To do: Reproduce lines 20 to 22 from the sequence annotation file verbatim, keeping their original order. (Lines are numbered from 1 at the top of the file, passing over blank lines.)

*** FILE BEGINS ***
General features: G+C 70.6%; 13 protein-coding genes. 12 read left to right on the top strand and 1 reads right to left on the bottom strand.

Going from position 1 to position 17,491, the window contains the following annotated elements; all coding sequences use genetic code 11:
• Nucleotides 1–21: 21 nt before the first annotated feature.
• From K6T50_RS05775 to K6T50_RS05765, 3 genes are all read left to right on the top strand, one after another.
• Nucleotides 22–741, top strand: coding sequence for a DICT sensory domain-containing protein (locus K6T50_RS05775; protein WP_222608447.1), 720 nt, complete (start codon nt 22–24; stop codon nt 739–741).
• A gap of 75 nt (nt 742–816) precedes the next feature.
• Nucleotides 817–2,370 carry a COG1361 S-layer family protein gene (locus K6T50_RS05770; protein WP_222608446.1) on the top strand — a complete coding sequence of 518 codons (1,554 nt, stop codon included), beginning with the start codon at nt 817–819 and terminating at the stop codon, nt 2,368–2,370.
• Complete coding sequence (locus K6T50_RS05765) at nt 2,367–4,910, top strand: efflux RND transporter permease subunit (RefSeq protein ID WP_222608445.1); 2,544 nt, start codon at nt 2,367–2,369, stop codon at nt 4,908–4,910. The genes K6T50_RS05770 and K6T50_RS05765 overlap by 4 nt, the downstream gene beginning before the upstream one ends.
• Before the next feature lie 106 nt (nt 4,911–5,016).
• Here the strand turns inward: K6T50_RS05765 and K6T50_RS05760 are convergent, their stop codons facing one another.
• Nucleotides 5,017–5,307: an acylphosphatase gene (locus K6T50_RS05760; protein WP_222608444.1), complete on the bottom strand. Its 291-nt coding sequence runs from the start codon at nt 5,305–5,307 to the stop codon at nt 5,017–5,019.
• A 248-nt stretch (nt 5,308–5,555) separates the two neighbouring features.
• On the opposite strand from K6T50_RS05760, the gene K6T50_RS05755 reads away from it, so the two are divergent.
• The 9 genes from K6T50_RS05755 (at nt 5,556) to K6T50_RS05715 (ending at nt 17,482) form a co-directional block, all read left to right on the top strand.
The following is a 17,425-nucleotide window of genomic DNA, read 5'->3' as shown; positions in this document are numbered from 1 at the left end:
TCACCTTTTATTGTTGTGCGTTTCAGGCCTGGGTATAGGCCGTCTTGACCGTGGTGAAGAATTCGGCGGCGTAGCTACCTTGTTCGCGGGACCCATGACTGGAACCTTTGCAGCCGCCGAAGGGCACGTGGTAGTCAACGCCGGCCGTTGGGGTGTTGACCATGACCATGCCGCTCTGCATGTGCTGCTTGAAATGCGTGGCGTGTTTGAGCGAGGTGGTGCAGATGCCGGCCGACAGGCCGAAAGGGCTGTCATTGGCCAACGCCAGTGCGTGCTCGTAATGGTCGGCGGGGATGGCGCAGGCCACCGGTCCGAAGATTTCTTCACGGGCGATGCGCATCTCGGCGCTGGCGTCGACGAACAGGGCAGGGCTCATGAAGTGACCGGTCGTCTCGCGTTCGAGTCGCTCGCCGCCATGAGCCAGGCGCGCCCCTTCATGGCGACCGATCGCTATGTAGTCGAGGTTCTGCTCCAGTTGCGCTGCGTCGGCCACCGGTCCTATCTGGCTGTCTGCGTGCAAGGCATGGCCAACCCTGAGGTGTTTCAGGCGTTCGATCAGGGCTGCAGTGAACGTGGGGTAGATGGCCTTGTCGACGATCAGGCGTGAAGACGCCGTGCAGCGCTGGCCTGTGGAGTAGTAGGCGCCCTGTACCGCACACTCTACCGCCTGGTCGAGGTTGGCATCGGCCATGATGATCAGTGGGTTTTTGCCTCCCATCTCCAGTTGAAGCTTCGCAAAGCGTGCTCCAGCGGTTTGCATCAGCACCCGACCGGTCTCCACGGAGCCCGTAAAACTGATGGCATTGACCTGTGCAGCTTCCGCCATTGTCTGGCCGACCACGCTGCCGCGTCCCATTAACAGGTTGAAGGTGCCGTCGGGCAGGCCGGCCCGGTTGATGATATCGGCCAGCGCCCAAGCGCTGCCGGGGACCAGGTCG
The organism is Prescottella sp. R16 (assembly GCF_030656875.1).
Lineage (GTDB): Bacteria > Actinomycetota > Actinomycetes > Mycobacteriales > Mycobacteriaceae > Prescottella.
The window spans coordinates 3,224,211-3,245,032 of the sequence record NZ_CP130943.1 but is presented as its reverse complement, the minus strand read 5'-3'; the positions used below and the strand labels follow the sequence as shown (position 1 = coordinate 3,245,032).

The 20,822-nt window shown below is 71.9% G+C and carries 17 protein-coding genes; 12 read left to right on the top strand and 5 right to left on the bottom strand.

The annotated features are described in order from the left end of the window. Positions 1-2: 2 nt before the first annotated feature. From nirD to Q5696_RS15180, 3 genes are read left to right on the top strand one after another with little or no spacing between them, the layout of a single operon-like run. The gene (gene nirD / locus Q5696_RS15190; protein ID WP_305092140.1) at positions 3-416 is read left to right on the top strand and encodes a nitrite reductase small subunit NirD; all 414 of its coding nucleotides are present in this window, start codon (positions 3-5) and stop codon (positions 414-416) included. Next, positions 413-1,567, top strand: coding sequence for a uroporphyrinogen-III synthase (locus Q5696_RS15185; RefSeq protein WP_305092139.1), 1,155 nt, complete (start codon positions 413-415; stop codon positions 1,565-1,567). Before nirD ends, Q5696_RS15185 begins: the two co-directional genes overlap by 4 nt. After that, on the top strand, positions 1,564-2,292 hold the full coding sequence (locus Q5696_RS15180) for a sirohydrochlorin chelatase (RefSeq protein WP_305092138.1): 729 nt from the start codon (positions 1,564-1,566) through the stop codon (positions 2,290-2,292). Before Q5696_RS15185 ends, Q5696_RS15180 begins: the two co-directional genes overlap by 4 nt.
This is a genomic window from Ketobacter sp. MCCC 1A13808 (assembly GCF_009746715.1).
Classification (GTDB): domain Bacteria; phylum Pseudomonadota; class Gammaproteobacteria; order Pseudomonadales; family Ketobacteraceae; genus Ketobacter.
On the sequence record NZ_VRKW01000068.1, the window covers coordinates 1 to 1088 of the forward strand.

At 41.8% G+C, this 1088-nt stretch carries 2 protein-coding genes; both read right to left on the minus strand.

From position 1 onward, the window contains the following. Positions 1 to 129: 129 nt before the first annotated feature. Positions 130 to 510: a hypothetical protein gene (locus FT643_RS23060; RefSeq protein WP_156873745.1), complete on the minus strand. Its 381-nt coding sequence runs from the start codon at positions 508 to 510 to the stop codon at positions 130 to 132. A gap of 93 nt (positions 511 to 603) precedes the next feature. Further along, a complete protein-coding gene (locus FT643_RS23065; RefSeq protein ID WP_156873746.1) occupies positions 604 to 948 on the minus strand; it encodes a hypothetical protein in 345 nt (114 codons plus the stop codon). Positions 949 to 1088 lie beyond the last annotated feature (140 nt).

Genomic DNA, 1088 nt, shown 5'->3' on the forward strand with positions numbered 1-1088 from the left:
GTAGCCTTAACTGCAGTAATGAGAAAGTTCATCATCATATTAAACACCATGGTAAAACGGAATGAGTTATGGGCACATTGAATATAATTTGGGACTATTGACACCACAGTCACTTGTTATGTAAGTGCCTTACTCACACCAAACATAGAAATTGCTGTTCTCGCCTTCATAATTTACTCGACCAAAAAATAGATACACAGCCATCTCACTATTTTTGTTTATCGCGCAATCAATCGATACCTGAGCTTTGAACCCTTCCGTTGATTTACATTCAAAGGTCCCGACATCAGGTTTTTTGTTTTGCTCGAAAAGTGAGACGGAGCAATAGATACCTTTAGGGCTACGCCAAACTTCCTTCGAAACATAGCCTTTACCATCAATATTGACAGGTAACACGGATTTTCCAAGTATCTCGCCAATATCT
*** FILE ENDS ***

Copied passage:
The 20,822-nt window shown below is 71.9% G+C and carries 17 protein-coding genes; 12 read left to right on the top strand and 5 right to left on the bottom strand.

The annotated features are described in order from the left end of the window. Positions 1-2: 2 nt before the first annotated feature. From nirD to Q5696_RS15180, 3 genes are read left to right on the top strand one after another with little or no spacing between them, the layout of a single operon-like run. The gene (gene nirD / locus Q5696_RS15190; protein ID WP_305092140.1) at positions 3-416 is read left to right on the top strand and encodes a nitrite reductase small subunit NirD; all 414 of its coding nucleotides are present in this window, start codon (positions 3-5) and stop codon (positions 414-416) included. Next, positions 413-1,567, top strand: coding sequence for a uroporphyrinogen-III synthase (locus Q5696_RS15185; RefSeq protein WP_305092139.1), 1,155 nt, complete (start codon positions 413-415; stop codon positions 1,565-1,567). Before nirD ends, Q5696_RS15185 begins: the two co-directional genes overlap by 4 nt. After that, on the top strand, positions 1,564-2,292 hold the full coding sequence (locus Q5696_RS15180) for a sirohydrochlorin chelatase (RefSeq protein WP_305092138.1): 729 nt from the start codon (positions 1,564-1,566) through the stop codon (positions 2,290-2,292). Before Q5696_RS15185 ends, Q5696_RS15180 begins: the two co-directional genes overlap by 4 nt.
This is a genomic window from Ketobacter sp. MCCC 1A13808 (assembly GCF_009746715.1).